A $64,000 keno binge!

Dec 16, 2002 11:30 PM

   One of the most frequently asked questions from players is how much money they can win playing video keno. Of course, that’s like asking how much money you can make selling Mary Kay cosmetics: it depends on how much people are willing to buy.

   There’s no way anyone - unless they’re totally irresponsible - can predict you will win any specific amount of money gambling. If they do, start walking the other way because they have a scam up their sleeves.

   What you can win is totally dependent upon how much money you are willing to risk, how dedicated you are to playing within sound betting strategy, and, of course, how lucky you are!

   But if I were forced to answer the $64,000 Question, then I would say without hesitation the amount would be $64,000!

   The amount, $64,000, is not a frivolous one: That’s the amount of W-2 jackpots that I accumulated in the course of one year, exactly 365 days. To be completely precise, the figure is $64,378.50.

   Actually, the amount won would be higher because of all the non W-2 jackpots that were earned, such as $1,000 for hitting 8-of-10, $335 for 7-of-9 and $400 for 6-of-7 spots (all quarter machines with four coins bet). But because they are verifiable, I chose to simply include the W-2 jackpots in the count.

   In my book, “Cluster Keno,” I chronicle, day by day, what those jackpots were and how they were won playing video keno. I think this can be helpful information to players, so they can actually see the process that led to the awards. Some so-called experts, when they describe their "winning strategy," cite computer models and statistics or probability theory. But my contention is that all those things don't compare to the actual experience of winning.

   (Note: my aforementioned book, “Cluster Keno,” was delayed for a couple of weeks at the printer, but shipments will take place this week, within plenty of time for Christmas!)

   Listed in the accompanying chart are the video keno jackpot amounts and the dates on which they were won.

   A brief explanation of several selected jackpots will follow, noting the kind of machine and method of play that seemingly led to the award. It is hoped that this would be helpful for other video keno players.


Oct. 21:    $6,416.45

Oct. 28: $   7,000

Nov. 18:    $1,652

Feb. 12:    $1,652

Mar. 11:    $7,953.95

Mar. 23:    $1,652

Mar. 25:    $4,700

April 3:    $1,652

April 15:    $4,700



April 24:   $1,652

May 1:    $3,304

May 7:    $4,000

June 11:   $4,700

June 26:   $1,652

Aug. 10:   $1,652

Sept. 20:   $4,700


   Oct. 21 — $6416.45: This was my first big jackpot, and it occurred on a 5-cent progressive keno machine at a downtown casino. The payoff was for hitting a solid 8-spot (there were also progressives for 9-spot and 10-spot keno). The method of play was simple: I made it a point to play the same machine daily, and I always bet a solid column of eight numbers.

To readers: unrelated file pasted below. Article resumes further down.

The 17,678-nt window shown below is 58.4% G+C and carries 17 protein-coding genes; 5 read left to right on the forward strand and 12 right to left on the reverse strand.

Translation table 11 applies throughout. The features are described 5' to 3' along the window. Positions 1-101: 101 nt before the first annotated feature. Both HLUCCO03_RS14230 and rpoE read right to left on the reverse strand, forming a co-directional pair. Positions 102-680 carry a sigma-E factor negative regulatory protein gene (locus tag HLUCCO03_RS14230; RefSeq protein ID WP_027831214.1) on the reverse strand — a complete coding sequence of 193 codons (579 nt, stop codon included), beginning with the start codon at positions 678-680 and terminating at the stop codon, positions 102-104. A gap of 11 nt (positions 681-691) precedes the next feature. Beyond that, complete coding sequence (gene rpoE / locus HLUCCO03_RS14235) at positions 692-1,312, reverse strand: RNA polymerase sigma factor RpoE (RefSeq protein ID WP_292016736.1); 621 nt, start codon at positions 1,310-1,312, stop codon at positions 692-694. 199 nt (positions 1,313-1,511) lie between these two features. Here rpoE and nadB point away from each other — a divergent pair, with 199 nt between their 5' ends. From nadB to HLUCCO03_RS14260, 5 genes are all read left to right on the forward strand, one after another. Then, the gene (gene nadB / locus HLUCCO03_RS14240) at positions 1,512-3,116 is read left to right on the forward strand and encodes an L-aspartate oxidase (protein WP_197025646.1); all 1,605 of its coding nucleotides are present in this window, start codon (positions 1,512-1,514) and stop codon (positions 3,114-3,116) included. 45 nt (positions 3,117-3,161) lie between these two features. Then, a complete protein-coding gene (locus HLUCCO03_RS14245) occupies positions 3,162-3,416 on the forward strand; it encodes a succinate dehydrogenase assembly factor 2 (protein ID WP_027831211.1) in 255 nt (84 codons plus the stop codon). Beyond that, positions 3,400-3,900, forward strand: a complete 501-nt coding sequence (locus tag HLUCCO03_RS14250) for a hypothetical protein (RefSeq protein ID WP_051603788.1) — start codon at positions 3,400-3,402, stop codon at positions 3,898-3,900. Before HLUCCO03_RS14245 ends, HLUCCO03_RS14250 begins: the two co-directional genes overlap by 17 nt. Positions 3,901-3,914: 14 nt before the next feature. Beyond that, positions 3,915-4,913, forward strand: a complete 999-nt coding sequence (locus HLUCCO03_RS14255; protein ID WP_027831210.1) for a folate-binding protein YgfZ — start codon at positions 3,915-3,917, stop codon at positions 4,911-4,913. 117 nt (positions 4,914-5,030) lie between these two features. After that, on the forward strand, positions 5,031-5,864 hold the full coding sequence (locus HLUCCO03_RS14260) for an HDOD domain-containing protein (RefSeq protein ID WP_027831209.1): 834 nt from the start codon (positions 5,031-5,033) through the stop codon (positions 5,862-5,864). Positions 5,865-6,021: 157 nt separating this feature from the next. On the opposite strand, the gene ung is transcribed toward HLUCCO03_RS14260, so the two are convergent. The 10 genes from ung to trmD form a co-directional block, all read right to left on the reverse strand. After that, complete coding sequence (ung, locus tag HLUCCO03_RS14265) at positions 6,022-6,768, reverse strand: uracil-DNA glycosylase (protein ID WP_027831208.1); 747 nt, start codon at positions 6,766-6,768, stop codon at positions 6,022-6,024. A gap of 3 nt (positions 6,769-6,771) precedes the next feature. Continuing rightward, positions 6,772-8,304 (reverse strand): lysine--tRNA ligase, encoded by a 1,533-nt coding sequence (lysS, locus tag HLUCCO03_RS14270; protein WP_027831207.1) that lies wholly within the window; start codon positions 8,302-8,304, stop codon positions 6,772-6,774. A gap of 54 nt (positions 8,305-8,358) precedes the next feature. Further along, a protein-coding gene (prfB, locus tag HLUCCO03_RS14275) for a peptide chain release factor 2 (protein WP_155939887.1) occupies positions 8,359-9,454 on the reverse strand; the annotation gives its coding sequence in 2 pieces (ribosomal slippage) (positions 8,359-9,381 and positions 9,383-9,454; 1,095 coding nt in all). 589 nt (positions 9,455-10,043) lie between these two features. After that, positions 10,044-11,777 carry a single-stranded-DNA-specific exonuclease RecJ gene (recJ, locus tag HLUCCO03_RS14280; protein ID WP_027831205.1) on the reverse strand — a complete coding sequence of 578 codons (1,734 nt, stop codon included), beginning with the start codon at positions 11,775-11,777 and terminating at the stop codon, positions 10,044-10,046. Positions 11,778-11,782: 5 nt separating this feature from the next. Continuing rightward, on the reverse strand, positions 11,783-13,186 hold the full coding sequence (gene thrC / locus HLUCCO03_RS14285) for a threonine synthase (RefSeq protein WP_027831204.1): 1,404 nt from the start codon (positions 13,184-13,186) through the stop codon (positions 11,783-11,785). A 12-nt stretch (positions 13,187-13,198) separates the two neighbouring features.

Oct. 28 — $7000: Exactly a week after the nickel progressive, I hit this 7-of-7 jackpot on a 25-cent, IGT Fortune machine, one of the old timers that I came to love. It’s notable that I hit this jackpot trying out a theory of mine, that is, that it’s possible to hit multiple jackpots on the same machine if you’re dropping down in the number of spots picked.

   Briefly, I had hit 7-of-9 twice on the machine ($335 each time) and was accumulating a couple of buckets of quarters. So I dropped down to a 7-spot, and it didn’t take long, perhaps 15 minutes, before the machine hit the solid 7-spot.

   Nov. 18 — $1652: This represents the most common payoff, 7-of-8 on a 25-cent keno machine. Most of these awards were hit playing the eight numbers in a column. A few occurred while playing a solid two-by-four number box, either above or below the midline (but never straddling it).

   Mar. 11 — $7953. 95: This is significant because this is another nickel progressive at the same downtown casino. Since I won the first nickel progressive, I had been playing other machines, mostly quarter machines. But I returned to the nickel machines when I saw how high the progressive jackpot had soared (it started at $5,000).

   Once again, I hit the solid 8-spot playing an entire column of numbers.

   Mar. 25 — $4700: This was the first time I hit 8-of-9. It occurred on the older IGT Fortune machine, the upright model with two screens, top and bottom. I hit several over the course of the year, most of them being 9-spots composed of nine numbers of the 10-number rows.

   April 15 — $4,700, $1,340, $4000: Obviously, this was quite a morning! It started off with an 8-of-9 jackpot on an IGT Fortune keno machine. I then moved my play to a Bally GameMaker machine and hit 7-of-9 playing $1 keno for the $1,340.

   After a break from the machine, say, about a half hour playing other games, I returned to the GameMaker and hit 8-of-10 for the $4,000 payoff.

   Not a bad day, especially since it fell on the IRS tax filing day!

(L.J. Zahm is the author of Cluster Keno: Using the Zone System to Win at Video Keno. For information write to Cluster Keno, P.O. Box 46303, Las Vegas NV 89114.)